The Lawyer Africa Elite 2014 features an in-depth look at 46 leading independent firms’ strategies in 15 key sub-Saharan jurisdictions, as well as the views of in-house counsel from some of Africa’s largest companies... Read more
This year, The Lawyer’s annual ranking of the largest UK law firms by turnover is available as an interactive, digital benchmarking tool. For the first time this will allow you to manipulate each data set against the metrics of your choice.
Established to coordinate the Bar’s pro bono effort for those who cannot obtain legal aid and cannot afford to pay, the Bar Pro Bono Unit’s service is now needed like never before.
Rebecca Willkie, chief executive, Bar Pro Bono Unit
Since the latest cuts to legal aids were imposed in April, we have seen a 28% increase in requests for help. And things are only set to get worse.
We are well aware of the criticism from some quarters that pro bono lets the government off the hook, but we do not accept government funding, we screen all cases to ensure they are not eligible for legal aid — and it is a sad truth that there are hundreds of thousands of people who simply have no other means of accessing justice.
It is not only the immediate recipients who benefit from the provision of professional legal services free of charge; what is also served is the idea that justice should be accessible to everyone, regardless of their financial status. Without this universal access, confidence in the system and its integrity may be undermined.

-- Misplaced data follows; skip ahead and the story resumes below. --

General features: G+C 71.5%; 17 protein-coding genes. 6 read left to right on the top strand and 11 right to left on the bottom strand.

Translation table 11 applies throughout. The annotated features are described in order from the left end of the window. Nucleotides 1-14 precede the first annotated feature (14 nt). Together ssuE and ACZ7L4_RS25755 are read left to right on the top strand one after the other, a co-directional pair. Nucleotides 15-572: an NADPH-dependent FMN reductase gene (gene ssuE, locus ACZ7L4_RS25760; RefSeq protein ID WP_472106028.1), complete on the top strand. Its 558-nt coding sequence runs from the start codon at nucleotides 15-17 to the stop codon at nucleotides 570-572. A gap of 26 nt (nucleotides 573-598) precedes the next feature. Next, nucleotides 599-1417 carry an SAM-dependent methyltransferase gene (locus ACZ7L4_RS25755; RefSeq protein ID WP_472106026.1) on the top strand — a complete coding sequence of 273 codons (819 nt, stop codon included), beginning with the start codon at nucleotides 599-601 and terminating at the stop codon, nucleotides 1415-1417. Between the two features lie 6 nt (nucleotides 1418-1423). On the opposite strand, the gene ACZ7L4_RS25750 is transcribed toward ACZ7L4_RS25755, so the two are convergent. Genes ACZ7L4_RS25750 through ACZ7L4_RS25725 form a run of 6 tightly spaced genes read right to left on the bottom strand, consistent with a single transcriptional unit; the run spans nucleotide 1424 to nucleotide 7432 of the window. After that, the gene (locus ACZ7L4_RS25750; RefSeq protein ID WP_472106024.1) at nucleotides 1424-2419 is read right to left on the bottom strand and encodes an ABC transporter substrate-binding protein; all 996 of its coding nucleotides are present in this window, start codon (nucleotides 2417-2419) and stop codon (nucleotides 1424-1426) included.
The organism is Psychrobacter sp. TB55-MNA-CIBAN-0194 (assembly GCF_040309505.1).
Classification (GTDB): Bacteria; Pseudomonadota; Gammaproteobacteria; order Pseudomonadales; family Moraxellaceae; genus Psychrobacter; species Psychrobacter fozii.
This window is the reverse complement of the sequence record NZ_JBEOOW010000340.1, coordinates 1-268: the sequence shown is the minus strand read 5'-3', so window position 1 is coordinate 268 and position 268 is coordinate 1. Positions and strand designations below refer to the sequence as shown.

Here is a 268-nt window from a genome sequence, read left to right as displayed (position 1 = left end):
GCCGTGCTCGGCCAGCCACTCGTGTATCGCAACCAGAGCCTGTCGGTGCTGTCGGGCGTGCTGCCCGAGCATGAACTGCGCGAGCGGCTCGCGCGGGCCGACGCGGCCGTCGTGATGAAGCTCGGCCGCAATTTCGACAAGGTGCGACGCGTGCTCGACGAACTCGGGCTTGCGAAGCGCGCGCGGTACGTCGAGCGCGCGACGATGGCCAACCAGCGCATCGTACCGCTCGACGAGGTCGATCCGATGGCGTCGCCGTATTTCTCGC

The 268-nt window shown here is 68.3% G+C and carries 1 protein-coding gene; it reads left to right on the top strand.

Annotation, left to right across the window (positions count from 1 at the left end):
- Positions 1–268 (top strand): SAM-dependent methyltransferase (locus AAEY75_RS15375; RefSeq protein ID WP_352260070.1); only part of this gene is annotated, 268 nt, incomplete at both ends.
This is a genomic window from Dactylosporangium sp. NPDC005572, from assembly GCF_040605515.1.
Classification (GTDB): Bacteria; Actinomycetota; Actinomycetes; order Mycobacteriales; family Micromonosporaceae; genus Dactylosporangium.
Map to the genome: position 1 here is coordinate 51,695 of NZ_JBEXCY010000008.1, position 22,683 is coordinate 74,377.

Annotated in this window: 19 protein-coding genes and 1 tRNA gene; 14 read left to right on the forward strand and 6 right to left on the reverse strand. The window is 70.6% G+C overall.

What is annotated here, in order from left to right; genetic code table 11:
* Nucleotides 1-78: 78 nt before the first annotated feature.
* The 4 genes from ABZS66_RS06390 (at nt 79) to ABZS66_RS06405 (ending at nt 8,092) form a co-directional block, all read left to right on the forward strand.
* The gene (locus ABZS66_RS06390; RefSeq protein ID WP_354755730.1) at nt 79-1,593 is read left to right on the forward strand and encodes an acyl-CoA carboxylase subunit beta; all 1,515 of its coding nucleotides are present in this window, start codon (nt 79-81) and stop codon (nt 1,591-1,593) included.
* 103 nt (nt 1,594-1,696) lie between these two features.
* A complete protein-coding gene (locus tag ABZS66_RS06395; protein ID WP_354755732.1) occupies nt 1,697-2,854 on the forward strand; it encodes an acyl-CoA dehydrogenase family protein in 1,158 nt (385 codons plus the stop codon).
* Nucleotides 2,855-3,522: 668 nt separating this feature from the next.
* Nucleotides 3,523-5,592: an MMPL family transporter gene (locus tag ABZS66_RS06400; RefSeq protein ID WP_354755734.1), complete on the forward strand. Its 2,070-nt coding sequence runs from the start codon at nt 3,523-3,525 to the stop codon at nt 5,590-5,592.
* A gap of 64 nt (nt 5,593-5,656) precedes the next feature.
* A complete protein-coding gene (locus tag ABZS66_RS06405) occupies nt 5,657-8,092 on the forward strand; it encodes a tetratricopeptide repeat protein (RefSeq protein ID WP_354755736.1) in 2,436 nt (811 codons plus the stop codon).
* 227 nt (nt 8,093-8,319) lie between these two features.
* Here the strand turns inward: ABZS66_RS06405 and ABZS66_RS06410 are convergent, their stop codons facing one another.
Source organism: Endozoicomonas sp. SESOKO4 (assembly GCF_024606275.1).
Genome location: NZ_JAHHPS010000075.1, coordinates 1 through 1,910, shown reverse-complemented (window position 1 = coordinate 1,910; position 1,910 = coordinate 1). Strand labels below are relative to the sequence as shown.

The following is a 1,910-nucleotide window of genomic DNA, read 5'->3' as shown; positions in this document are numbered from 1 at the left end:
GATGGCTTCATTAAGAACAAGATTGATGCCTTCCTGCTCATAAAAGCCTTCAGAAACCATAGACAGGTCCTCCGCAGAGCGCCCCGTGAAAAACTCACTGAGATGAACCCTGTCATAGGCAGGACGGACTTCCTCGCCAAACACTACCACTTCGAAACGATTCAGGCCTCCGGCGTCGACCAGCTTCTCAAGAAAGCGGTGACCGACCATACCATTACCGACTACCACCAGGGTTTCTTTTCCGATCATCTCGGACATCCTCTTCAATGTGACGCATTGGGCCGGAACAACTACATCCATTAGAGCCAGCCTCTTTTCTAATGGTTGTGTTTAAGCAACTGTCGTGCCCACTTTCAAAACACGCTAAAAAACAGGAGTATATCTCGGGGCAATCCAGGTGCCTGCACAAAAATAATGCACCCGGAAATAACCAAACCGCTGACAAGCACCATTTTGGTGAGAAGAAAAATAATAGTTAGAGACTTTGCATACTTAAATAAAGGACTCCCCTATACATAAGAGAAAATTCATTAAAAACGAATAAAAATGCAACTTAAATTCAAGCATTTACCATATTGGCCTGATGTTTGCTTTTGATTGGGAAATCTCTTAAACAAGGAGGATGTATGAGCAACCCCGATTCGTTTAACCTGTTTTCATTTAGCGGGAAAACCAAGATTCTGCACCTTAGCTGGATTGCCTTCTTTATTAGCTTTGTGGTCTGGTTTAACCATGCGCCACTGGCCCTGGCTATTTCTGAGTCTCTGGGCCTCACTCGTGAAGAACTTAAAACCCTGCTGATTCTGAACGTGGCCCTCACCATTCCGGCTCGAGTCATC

It is no exaggeration to say that the proper administration of justice therefore owes much to the willingness of the profession to act pro bono in certain cases. The number of members of the Bar volunteering through the Unit pays testament to this. We coordinate a volunteer panel of more than 3,300 barristers, including one third of all QCs. The range of experience within this panel ensures that a case will only be allocated to a barrister who has the skills that would be expected if the case were being carried out on a private basis.
But we must be realistic: pro bono means are finite. They have to be used carefully and, as a result, we put considerable effort into ensuring the Bar’s capabilities are directed to the most deserving cases.
The current dismantling of the legal aid system means the Unit can expect to take on a hugely increased range of activity nationwide. Increasing pro bono provision on the scale required, but without exhausting limited resources and without compromising the quality and reputation of the service or the profession, requires all to play their part.
We are not asking those with legal aid practices to step forward. They are already doing pro bono work on a daily basis for the majority of their clients.
But we do ask others to contribute. Is it possible to balance the demands of a dedicated practice with making a significant contribution to the wider community? Undoubtedly. Thousands of volunteering lawyers show this to be the case.
Rebecca Wilkie is chief executive of the Bar Pro Bono Unit